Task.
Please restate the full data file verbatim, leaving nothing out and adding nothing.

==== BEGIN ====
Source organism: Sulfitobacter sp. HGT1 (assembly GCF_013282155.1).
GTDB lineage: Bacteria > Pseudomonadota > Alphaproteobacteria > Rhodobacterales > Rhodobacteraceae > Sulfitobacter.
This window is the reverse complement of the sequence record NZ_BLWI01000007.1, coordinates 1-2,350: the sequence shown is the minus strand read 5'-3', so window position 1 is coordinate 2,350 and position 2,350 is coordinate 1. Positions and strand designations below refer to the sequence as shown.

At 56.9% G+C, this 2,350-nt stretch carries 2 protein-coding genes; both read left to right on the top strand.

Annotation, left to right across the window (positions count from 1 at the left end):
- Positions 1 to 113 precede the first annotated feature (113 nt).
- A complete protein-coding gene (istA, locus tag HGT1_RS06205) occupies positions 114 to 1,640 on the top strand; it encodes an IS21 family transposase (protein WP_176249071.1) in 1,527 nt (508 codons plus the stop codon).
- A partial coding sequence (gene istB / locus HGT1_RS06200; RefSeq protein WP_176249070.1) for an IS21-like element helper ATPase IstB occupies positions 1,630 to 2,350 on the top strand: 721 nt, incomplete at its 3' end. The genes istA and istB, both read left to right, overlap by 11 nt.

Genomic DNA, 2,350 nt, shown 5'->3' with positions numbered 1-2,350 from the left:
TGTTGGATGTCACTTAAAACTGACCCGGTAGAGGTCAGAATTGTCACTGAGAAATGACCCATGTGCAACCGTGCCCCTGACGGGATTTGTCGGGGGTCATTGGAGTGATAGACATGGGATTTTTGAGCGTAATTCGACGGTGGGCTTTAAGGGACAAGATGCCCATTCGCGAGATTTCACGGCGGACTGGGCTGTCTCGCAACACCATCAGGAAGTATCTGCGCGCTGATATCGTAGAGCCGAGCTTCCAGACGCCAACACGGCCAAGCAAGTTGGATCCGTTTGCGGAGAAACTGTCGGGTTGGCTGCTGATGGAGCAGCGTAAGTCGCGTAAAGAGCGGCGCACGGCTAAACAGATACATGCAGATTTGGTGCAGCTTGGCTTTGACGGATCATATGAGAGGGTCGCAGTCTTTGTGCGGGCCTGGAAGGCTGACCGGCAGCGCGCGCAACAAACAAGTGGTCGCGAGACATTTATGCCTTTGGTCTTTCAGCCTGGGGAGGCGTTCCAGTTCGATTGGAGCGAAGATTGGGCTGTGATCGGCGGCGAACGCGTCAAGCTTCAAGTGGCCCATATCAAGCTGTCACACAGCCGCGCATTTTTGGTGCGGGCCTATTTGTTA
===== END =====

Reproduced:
Source organism: Sulfitobacter sp. HGT1 (assembly GCF_013282155.1).
GTDB lineage: Bacteria > Pseudomonadota > Alphaproteobacteria > Rhodobacterales > Rhodobacteraceae > Sulfitobacter.
This window is the reverse complement of the sequence record NZ_BLWI01000007.1, coordinates 1-2,350: the sequence shown is the minus strand read 5'-3', so window position 1 is coordinate 2,350 and position 2,350 is coordinate 1. Positions and strand designations below refer to the sequence as shown.

At 56.9% G+C, this 2,350-nt stretch carries 2 protein-coding genes; both read left to right on the top strand.

Annotation, left to right across the window (positions count from 1 at the left end):
- Positions 1 to 113 precede the first annotated feature (113 nt).
- A complete protein-coding gene (istA, locus tag HGT1_RS06205) occupies positions 114 to 1,640 on the top strand; it encodes an IS21 family transposase (protein WP_176249071.1) in 1,527 nt (508 codons plus the stop codon).
- A partial coding sequence (gene istB / locus HGT1_RS06200; RefSeq protein WP_176249070.1) for an IS21-like element helper ATPase IstB occupies positions 1,630 to 2,350 on the top strand: 721 nt, incomplete at its 3' end. The genes istA and istB, both read left to right, overlap by 11 nt.

Genomic DNA, 2,350 nt, shown 5'->3' with positions numbered 1-2,350 from the left:
TGTTGGATGTCACTTAAAACTGACCCGGTAGAGGTCAGAATTGTCACTGAGAAATGACCCATGTGCAACCGTGCCCCTGACGGGATTTGTCGGGGGTCATTGGAGTGATAGACATGGGATTTTTGAGCGTAATTCGACGGTGGGCTTTAAGGGACAAGATGCCCATTCGCGAGATTTCACGGCGGACTGGGCTGTCTCGCAACACCATCAGGAAGTATCTGCGCGCTGATATCGTAGAGCCGAGCTTCCAGACGCCAACACGGCCAAGCAAGTTGGATCCGTTTGCGGAGAAACTGTCGGGTTGGCTGCTGATGGAGCAGCGTAAGTCGCGTAAAGAGCGGCGCACGGCTAAACAGATACATGCAGATTTGGTGCAGCTTGGCTTTGACGGATCATATGAGAGGGTCGCAGTCTTTGTGCGGGCCTGGAAGGCTGACCGGCAGCGCGCGCAACAAACAAGTGGTCGCGAGACATTTATGCCTTTGGTCTTTCAGCCTGGGGAGGCGTTCCAGTTCGATTGGAGCGAAGATTGGGCTGTGATCGGCGGCGAACGCGTCAAGCTTCAAGTGGCCCATATCAAGCTGTCACACAGCCGCGCATTTTTGGTGCGGGCCTATTTGTTA